Styx: Master of Shadows

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Styx: Master of Shadows review
Johnathan Irwin


Potential sleeper hit

Styx and Stones

There really is an art to making a true stealth experience. Only a handful of series handle stealth properly. Earlier installments of the Thief games spring to mind, and to an extent the Assassin's Creed series in which the player hides in plain sight rather than sticking to shadows. There are several other series that have played with the stealth formula, some succeeding well but many falling flat.

I kept a very close eye on Styx: Master of Shadows ever since fellow editor Ingvi Snædal came back from Gamescom raving about the game. Having played the game, I understand his enthusiasm. The game gives the player a rather unique role and I'm glad to be the one to tell you where I feel it sits in the stealth adventure genre. Lets embark on an experience that will make you either a failure in shadows, or the Master of Shadows.

A Temper Colored Green

Meet Styx, an ill tempered, ill mannered, and very green goblin with eyes like burning embers... or more like, piercing amber. The very same amber that comes from the World Tree and a much coveted resource by elves and humans alike. Styx wants more than just the amber within the tree, he wants the heart of the tree itself. The game begins with Styx in captivity by humans, being interrogated as the humans attempt to force him to reveal why he's there. This goblin doesn't need to be forced, as he enjoys telling the tale and recounting the series of events that lead him to this.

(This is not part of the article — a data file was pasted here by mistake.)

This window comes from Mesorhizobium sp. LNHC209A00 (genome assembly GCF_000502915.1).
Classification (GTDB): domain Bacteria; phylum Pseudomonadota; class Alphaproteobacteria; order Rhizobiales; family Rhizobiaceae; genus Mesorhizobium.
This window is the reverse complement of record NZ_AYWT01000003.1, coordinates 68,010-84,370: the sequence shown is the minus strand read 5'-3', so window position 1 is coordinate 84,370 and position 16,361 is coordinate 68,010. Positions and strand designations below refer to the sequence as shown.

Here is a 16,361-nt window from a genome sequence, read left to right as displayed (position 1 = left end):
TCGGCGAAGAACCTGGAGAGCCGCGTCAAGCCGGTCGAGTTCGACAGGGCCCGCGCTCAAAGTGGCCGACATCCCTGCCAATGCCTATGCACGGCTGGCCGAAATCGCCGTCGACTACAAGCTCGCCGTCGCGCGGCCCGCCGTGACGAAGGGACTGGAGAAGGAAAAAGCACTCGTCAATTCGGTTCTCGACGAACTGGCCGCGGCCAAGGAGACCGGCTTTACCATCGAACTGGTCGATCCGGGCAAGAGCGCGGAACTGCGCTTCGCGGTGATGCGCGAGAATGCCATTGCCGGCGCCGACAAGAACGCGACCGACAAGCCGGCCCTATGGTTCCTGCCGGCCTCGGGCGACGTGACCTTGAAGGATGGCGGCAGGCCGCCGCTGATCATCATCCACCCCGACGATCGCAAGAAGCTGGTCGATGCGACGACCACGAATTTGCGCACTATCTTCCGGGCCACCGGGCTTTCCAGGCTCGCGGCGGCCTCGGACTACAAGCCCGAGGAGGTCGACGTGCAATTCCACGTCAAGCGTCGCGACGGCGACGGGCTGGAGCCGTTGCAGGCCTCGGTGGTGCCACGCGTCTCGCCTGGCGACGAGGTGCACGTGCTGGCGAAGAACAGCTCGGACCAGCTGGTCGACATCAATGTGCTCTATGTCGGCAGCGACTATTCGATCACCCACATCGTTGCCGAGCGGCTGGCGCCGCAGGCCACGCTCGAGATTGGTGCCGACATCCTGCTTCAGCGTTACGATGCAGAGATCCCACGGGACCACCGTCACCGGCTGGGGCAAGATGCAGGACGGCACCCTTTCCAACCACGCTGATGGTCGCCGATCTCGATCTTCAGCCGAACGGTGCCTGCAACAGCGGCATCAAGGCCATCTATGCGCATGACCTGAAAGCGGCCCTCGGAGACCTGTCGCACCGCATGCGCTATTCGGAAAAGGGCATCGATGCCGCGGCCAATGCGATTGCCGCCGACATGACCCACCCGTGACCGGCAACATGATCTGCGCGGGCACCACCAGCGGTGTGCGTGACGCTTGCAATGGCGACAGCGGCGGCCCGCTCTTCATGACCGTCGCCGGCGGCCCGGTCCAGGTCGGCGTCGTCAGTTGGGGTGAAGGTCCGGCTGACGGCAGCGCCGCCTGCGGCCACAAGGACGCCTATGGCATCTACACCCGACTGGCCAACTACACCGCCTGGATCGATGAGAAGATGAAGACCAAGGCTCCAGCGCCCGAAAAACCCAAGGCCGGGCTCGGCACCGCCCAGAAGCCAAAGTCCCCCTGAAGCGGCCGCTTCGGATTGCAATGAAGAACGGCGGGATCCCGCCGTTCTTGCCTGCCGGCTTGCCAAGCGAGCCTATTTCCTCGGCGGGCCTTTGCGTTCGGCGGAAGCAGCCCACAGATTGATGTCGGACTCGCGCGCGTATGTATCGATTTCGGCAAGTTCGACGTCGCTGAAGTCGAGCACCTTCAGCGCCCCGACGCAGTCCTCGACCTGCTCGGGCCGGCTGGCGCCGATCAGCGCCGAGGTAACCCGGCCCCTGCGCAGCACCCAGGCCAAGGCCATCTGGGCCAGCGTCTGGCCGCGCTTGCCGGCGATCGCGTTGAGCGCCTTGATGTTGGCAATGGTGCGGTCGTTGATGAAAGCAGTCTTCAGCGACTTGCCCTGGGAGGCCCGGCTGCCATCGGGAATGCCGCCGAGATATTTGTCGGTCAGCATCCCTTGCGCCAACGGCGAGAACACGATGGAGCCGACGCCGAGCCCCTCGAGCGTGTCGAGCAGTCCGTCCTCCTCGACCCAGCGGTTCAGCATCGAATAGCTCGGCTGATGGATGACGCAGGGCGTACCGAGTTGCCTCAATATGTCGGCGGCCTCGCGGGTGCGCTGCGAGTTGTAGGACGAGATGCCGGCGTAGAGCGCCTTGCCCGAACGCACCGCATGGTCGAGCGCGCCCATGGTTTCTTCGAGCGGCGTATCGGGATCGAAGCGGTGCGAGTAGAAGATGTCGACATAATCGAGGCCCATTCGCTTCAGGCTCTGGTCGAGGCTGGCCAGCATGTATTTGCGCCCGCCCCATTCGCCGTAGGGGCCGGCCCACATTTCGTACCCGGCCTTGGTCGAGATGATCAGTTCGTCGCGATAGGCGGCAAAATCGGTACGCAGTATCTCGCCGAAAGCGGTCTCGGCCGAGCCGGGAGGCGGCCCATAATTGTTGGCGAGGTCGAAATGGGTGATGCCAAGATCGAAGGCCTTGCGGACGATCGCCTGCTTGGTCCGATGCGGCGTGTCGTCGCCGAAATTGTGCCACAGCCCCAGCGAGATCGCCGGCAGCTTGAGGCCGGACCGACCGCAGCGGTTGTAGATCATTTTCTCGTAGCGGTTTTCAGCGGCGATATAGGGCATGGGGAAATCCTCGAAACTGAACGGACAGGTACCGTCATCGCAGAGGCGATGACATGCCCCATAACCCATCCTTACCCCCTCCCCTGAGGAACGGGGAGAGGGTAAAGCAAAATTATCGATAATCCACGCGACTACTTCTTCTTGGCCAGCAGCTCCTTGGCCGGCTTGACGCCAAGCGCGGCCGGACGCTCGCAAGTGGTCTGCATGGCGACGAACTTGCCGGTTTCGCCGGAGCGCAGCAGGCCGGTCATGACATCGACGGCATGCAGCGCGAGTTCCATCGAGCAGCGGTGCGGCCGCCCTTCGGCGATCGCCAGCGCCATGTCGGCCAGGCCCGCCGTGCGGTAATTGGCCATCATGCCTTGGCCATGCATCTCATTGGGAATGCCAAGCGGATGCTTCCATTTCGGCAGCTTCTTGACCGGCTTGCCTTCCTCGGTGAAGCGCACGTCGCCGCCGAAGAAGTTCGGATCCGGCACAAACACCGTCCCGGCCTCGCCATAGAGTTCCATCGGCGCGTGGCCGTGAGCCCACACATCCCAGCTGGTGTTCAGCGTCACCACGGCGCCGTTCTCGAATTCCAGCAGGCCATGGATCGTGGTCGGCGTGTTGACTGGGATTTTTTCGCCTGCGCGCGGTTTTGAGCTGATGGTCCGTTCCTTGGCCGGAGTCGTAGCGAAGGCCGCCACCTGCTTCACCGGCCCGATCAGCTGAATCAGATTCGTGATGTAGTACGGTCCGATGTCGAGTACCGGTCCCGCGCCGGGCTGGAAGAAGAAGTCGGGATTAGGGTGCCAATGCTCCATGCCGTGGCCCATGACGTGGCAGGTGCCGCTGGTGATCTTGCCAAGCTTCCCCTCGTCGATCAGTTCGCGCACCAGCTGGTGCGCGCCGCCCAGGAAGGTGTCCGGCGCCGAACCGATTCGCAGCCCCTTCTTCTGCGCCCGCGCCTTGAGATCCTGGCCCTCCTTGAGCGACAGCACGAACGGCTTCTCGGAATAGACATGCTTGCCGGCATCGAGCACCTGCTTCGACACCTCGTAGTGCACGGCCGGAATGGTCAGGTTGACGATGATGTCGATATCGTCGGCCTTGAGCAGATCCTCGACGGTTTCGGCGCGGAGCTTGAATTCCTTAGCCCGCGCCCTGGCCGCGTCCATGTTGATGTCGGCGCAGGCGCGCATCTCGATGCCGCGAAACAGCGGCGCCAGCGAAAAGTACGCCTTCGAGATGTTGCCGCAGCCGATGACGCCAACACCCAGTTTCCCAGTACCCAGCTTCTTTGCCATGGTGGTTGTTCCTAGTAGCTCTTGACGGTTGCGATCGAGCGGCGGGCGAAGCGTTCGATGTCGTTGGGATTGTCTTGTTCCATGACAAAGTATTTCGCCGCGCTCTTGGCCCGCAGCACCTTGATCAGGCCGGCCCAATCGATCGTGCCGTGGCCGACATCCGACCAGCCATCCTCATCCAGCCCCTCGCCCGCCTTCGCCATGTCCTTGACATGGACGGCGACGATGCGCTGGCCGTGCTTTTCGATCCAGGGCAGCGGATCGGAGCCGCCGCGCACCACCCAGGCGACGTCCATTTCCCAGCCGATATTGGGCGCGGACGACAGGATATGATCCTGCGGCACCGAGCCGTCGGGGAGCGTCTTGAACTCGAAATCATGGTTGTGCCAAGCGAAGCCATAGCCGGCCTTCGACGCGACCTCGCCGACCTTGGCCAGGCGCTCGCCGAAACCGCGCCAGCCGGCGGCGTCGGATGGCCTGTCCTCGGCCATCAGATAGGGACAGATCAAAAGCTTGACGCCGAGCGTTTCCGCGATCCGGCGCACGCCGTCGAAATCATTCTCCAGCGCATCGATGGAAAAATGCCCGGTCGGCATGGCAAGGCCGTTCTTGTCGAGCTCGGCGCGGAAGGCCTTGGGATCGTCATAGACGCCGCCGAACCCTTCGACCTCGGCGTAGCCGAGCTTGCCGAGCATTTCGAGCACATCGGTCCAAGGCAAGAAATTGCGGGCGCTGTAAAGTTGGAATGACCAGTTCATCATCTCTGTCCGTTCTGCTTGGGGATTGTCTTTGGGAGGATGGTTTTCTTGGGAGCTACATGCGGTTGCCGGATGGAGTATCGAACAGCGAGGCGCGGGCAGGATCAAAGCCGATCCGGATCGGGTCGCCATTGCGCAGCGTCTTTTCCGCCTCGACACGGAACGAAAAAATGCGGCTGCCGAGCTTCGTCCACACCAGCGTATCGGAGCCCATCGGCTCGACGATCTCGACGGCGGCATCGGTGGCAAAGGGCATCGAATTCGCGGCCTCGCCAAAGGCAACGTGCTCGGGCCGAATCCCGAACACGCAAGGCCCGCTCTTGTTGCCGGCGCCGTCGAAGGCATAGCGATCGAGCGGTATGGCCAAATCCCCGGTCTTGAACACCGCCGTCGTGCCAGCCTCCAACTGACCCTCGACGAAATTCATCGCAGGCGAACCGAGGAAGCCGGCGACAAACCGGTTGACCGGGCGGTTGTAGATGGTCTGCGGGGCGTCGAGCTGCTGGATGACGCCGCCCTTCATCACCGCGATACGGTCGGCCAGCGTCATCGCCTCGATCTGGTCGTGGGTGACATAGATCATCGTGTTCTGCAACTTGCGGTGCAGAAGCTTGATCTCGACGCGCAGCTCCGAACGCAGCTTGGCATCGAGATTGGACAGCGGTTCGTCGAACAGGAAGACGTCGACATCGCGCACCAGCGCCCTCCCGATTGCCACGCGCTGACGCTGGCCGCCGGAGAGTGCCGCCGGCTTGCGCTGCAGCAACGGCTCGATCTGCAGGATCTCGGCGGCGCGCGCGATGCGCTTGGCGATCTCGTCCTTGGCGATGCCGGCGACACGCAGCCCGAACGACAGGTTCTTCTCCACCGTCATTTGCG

I was surprised I enjoyed the story aspect of the game as much as I did, considering a lot of it seemed like a variant of fantasy stories we've all seen and heard before. However, through the eyes of this love-him-or-hate-him protagonist, it takes on a new edge. We've always seen goblins as the typical enemies. Styx helps us understand why we see goblins as tricksters and fiends but in a unique way also allows us a look at the good guys through the eyes of a baddy. The game also features Elves and Orcs, but they really don't have much impact on the story and you do not see them until later chapters.

The way the humans are portrayed for the most part is anything but 'good'. Greedy, overly ambitious, backstabbing, and quick to slay first and ask questions later. When even most of the non-combatant NPCs see you as a monster, it puts emphasis on how much being a goblin must suck! But - outside of the story - crawling under the skin of this goblin doesn't suck at all.

Styx is all about the stealth, don't think for a moment that Styx has the skills to openly confront everyone in open combat. He lives in the shadows, he operates from the shadows, and he strikes when the shadows allow.


fun score


Stealth gameplay mostly passes with flying colors, good replayability.


Awkward combat, lack of peripheral vision for NPC characters.